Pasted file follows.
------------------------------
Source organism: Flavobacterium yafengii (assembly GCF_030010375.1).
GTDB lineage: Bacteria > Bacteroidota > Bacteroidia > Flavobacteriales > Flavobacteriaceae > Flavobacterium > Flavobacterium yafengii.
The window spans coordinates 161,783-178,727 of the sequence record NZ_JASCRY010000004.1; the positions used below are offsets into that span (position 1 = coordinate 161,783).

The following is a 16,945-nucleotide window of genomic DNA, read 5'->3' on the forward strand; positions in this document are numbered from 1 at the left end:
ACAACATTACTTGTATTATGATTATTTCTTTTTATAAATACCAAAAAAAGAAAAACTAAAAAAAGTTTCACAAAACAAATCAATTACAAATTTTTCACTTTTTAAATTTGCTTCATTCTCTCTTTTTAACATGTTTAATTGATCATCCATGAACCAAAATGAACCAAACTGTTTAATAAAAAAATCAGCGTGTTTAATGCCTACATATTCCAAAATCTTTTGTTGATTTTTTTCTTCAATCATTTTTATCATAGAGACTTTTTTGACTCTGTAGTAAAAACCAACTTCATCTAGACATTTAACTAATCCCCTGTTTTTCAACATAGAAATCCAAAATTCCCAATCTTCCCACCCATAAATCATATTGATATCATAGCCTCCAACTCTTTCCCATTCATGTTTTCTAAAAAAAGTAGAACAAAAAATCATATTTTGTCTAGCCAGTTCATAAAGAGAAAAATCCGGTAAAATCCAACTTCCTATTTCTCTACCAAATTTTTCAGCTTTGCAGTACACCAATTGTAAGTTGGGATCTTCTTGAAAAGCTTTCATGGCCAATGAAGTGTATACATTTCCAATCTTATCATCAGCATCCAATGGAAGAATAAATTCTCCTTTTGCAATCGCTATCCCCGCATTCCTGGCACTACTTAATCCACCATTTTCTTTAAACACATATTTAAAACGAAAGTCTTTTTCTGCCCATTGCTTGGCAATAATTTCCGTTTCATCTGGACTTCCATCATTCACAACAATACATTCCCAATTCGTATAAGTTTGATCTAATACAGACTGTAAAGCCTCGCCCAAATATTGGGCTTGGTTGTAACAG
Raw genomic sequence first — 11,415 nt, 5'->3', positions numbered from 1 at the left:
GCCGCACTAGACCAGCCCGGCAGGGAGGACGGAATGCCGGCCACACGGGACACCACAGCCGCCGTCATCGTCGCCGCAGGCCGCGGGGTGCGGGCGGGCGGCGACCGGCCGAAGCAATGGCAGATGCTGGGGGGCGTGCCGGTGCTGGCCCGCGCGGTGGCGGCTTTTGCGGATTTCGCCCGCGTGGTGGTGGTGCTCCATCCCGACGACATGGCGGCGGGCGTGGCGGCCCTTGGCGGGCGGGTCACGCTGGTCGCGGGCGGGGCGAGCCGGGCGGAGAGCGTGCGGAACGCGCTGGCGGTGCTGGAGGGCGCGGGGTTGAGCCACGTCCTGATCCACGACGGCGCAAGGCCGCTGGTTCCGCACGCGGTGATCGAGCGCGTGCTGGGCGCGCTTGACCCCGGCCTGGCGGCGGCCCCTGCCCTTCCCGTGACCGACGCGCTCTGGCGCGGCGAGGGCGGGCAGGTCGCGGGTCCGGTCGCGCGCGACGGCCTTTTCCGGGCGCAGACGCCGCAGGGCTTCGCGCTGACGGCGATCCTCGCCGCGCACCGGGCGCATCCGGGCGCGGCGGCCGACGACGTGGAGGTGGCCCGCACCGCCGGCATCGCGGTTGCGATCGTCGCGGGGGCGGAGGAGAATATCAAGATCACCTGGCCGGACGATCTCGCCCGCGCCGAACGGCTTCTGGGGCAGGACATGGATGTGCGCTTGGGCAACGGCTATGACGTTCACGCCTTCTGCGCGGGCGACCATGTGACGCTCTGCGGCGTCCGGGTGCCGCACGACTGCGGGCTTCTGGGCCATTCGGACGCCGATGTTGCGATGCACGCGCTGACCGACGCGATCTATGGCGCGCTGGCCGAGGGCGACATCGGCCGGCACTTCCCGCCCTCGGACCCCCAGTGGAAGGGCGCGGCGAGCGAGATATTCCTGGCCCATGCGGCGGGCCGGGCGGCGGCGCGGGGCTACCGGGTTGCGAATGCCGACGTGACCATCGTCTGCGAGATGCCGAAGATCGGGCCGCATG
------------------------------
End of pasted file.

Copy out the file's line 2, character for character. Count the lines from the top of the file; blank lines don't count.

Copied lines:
GTDB lineage: Bacteria > Bacteroidota > Bacteroidia > Flavobacteriales > Flavobacteriaceae > Flavobacterium > Flavobacterium yafengii.